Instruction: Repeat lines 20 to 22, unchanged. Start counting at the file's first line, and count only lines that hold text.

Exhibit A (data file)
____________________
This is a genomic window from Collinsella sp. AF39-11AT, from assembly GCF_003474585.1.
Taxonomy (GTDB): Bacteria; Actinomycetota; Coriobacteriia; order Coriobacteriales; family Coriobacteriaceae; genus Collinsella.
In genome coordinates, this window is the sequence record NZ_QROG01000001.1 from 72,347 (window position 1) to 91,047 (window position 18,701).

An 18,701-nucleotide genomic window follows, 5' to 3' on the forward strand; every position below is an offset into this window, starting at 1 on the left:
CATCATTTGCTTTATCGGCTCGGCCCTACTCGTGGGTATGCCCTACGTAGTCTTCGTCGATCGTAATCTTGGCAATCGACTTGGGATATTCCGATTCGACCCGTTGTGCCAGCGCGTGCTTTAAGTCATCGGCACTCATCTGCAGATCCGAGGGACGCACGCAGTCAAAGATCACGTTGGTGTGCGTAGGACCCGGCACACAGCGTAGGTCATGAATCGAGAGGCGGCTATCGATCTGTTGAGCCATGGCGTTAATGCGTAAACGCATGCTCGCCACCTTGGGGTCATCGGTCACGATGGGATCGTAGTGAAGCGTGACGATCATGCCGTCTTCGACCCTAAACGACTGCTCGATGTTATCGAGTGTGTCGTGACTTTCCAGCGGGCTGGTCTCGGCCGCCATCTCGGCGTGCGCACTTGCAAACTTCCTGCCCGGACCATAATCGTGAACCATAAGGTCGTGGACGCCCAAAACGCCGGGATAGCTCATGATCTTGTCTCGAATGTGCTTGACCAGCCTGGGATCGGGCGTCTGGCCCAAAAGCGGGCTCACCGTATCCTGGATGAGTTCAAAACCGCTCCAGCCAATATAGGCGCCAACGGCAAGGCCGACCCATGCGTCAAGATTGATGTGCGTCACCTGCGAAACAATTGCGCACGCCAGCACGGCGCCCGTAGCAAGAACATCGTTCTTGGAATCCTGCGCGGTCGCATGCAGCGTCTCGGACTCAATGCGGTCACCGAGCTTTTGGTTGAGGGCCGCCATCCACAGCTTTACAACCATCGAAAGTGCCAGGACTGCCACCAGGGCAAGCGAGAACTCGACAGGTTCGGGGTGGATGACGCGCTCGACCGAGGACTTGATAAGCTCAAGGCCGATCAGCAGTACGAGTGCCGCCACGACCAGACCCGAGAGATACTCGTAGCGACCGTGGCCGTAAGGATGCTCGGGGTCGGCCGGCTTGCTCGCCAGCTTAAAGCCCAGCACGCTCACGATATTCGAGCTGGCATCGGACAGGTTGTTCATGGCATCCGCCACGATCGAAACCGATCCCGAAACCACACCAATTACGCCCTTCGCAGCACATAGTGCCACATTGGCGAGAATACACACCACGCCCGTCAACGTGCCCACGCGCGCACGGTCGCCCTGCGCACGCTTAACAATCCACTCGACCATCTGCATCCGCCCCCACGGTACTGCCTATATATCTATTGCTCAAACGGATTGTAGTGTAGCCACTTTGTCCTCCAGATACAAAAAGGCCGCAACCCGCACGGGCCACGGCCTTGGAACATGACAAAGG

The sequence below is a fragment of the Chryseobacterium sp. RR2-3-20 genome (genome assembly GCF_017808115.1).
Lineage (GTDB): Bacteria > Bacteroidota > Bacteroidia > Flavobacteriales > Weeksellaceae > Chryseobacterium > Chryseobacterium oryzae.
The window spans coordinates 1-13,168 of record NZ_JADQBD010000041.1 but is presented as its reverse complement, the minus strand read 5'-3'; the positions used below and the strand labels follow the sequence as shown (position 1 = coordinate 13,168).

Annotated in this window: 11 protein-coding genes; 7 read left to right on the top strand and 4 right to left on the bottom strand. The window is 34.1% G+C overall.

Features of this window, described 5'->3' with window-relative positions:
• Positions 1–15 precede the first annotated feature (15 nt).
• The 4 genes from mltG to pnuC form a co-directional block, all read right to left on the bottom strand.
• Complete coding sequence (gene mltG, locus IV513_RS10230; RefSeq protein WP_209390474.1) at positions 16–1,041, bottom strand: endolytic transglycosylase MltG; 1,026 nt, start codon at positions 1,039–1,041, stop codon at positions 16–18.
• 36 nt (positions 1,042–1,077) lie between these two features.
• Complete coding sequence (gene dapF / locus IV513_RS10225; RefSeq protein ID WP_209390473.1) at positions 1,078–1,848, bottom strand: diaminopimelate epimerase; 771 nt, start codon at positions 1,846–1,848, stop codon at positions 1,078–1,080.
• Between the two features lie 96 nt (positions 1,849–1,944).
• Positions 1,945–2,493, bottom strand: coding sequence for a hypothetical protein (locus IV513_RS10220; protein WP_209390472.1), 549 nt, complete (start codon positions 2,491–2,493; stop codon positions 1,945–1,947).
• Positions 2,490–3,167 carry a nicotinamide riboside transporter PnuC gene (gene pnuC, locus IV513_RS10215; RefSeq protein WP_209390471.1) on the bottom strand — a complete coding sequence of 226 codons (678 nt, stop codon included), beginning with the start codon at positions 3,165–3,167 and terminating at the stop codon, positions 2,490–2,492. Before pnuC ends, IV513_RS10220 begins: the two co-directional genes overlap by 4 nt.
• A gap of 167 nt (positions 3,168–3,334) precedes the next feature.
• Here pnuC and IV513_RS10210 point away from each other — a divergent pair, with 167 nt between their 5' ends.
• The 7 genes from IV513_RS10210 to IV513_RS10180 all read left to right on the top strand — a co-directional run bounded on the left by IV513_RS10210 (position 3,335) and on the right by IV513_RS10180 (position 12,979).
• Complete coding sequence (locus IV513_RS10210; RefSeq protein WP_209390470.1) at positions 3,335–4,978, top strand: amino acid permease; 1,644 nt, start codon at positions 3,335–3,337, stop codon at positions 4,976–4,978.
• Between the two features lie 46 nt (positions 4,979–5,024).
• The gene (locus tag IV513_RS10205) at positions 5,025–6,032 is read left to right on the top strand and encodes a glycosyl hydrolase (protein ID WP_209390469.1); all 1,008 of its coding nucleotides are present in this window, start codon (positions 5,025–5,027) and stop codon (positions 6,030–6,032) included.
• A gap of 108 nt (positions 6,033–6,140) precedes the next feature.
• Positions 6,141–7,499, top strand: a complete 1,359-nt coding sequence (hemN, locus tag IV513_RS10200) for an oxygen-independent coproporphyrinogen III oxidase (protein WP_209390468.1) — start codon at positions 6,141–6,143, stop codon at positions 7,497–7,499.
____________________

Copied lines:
• Here pnuC and IV513_RS10210 point away from each other — a divergent pair, with 167 nt between their 5' ends.
• The 7 genes from IV513_RS10210 to IV513_RS10180 all read left to right on the top strand — a co-directional run bounded on the left by IV513_RS10210 (position 3,335) and on the right by IV513_RS10180 (position 12,979).
• Complete coding sequence (locus IV513_RS10210; RefSeq protein WP_209390470.1) at positions 3,335–4,978, top strand: amino acid permease; 1,644 nt, start codon at positions 3,335–3,337, stop codon at positions 4,976–4,978.